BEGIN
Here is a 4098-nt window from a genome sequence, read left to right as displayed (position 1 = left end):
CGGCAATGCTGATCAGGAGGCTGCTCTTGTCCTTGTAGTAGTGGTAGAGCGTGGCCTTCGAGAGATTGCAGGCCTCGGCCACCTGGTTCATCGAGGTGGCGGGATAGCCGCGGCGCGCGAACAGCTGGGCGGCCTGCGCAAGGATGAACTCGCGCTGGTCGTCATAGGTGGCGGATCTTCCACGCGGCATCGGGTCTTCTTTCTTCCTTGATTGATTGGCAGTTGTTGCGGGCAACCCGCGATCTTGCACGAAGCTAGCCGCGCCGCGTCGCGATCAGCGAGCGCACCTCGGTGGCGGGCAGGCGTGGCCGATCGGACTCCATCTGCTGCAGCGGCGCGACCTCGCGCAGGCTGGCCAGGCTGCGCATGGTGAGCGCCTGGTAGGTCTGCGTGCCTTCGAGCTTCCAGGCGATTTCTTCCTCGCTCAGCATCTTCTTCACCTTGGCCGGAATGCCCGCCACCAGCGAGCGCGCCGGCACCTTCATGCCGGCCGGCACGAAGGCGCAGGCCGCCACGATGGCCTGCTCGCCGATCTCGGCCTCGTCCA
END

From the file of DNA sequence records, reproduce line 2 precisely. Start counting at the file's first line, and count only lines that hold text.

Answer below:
CGGCAATGCTGATCAGGAGGCTGCTCTTGTCCTTGTAGTAGTGGTAGAGCGTGGCCTTCGAGAGATTGCAGGCCTCGGCCACCTGGTTCATCGAGGTGGCGGGATAGCCGCGGCGCGCGAACAGCTGGGCGGCCTGCGCAAGGATGAACTCGCGCTGGTCGTCATAGGTGGCGGATCTTCCACGCGGCATCGGGTCTTCTTTCTTCCTTGATTGATTGGCAGTTGTTGCGGGCAACCCGCGATCTTGCACGAAGCTAGCCGCGCCGCGTCGCGATCAGCGAGCGCACCTCGGTGGCGGGCAGGCGTGGCCGATCGGACTCCATCTGCTGCAGCGGCGCGACCTCGCGCAGGCTGGCCAGGCTGCGCATGGTGAGCGCCTGGTAGGTCTGCGTGCCTTCGAGCTTCCAGGCGATTTCTTCCTCGCTCAGCATCTTCTTCACCTTGGCCGGAATGCCCGCCACCAGCGAGCGCGCCGGCACCTTCATGCCGGCCGGCACGAAGGCGCAGGCCGCCACGATGGCCTGCTCGCCGATCTCGGCCTCGTCCA